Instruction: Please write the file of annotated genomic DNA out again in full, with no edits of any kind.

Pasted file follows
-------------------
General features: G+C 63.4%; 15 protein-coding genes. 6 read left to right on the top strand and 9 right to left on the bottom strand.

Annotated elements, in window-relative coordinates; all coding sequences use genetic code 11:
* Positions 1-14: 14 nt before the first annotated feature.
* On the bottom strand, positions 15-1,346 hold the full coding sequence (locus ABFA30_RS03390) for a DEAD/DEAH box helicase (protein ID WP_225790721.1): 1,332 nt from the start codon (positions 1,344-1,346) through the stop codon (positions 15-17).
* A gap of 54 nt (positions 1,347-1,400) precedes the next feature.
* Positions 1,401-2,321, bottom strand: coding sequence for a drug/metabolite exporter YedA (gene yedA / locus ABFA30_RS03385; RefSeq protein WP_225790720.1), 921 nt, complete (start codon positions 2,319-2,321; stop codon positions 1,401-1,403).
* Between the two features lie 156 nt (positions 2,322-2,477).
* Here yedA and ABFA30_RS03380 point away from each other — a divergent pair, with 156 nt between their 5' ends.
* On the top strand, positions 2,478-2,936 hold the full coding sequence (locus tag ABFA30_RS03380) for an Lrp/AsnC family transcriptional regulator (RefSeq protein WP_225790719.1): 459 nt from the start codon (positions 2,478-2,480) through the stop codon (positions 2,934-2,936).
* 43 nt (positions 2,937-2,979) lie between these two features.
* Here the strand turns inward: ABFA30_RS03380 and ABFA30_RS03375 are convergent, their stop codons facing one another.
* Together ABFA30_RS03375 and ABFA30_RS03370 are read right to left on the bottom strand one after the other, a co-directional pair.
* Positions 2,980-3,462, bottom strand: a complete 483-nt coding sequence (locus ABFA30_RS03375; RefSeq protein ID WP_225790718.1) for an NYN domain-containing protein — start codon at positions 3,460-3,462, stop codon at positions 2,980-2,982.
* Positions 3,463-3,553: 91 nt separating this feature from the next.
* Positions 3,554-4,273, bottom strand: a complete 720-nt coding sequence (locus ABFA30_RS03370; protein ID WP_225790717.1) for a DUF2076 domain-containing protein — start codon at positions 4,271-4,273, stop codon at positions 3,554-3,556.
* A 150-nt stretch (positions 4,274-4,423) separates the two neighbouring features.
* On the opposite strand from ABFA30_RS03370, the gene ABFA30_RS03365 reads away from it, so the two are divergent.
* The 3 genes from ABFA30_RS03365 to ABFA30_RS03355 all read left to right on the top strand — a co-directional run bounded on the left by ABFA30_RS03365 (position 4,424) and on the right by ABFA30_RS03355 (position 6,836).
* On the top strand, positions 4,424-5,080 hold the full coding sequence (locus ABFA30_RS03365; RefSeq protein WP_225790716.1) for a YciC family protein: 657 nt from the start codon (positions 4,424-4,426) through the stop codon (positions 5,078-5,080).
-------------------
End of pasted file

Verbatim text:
General features: G+C 63.4%; 15 protein-coding genes. 6 read left to right on the top strand and 9 right to left on the bottom strand.

Annotated elements, in window-relative coordinates; all coding sequences use genetic code 11:
* Positions 1-14: 14 nt before the first annotated feature.
* On the bottom strand, positions 15-1,346 hold the full coding sequence (locus ABFA30_RS03390) for a DEAD/DEAH box helicase (protein ID WP_225790721.1): 1,332 nt from the start codon (positions 1,344-1,346) through the stop codon (positions 15-17).
* A gap of 54 nt (positions 1,347-1,400) precedes the next feature.
* Positions 1,401-2,321, bottom strand: coding sequence for a drug/metabolite exporter YedA (gene yedA / locus ABFA30_RS03385; RefSeq protein WP_225790720.1), 921 nt, complete (start codon positions 2,319-2,321; stop codon positions 1,401-1,403).
* Between the two features lie 156 nt (positions 2,322-2,477).
* Here yedA and ABFA30_RS03380 point away from each other — a divergent pair, with 156 nt between their 5' ends.
* On the top strand, positions 2,478-2,936 hold the full coding sequence (locus tag ABFA30_RS03380) for an Lrp/AsnC family transcriptional regulator (RefSeq protein WP_225790719.1): 459 nt from the start codon (positions 2,478-2,480) through the stop codon (positions 2,934-2,936).
* 43 nt (positions 2,937-2,979) lie between these two features.
* Here the strand turns inward: ABFA30_RS03380 and ABFA30_RS03375 are convergent, their stop codons facing one another.
* Together ABFA30_RS03375 and ABFA30_RS03370 are read right to left on the bottom strand one after the other, a co-directional pair.
* Positions 2,980-3,462, bottom strand: a complete 483-nt coding sequence (locus ABFA30_RS03375; RefSeq protein ID WP_225790718.1) for an NYN domain-containing protein — start codon at positions 3,460-3,462, stop codon at positions 2,980-2,982.
* Positions 3,463-3,553: 91 nt separating this feature from the next.
* Positions 3,554-4,273, bottom strand: a complete 720-nt coding sequence (locus ABFA30_RS03370; protein ID WP_225790717.1) for a DUF2076 domain-containing protein — start codon at positions 4,271-4,273, stop codon at positions 3,554-3,556.
* A 150-nt stretch (positions 4,274-4,423) separates the two neighbouring features.
* On the opposite strand from ABFA30_RS03370, the gene ABFA30_RS03365 reads away from it, so the two are divergent.
* The 3 genes from ABFA30_RS03365 to ABFA30_RS03355 all read left to right on the top strand — a co-directional run bounded on the left by ABFA30_RS03365 (position 4,424) and on the right by ABFA30_RS03355 (position 6,836).
* On the top strand, positions 4,424-5,080 hold the full coding sequence (locus ABFA30_RS03365; RefSeq protein WP_225790716.1) for a YciC family protein: 657 nt from the start codon (positions 4,424-4,426) through the stop codon (positions 5,078-5,080).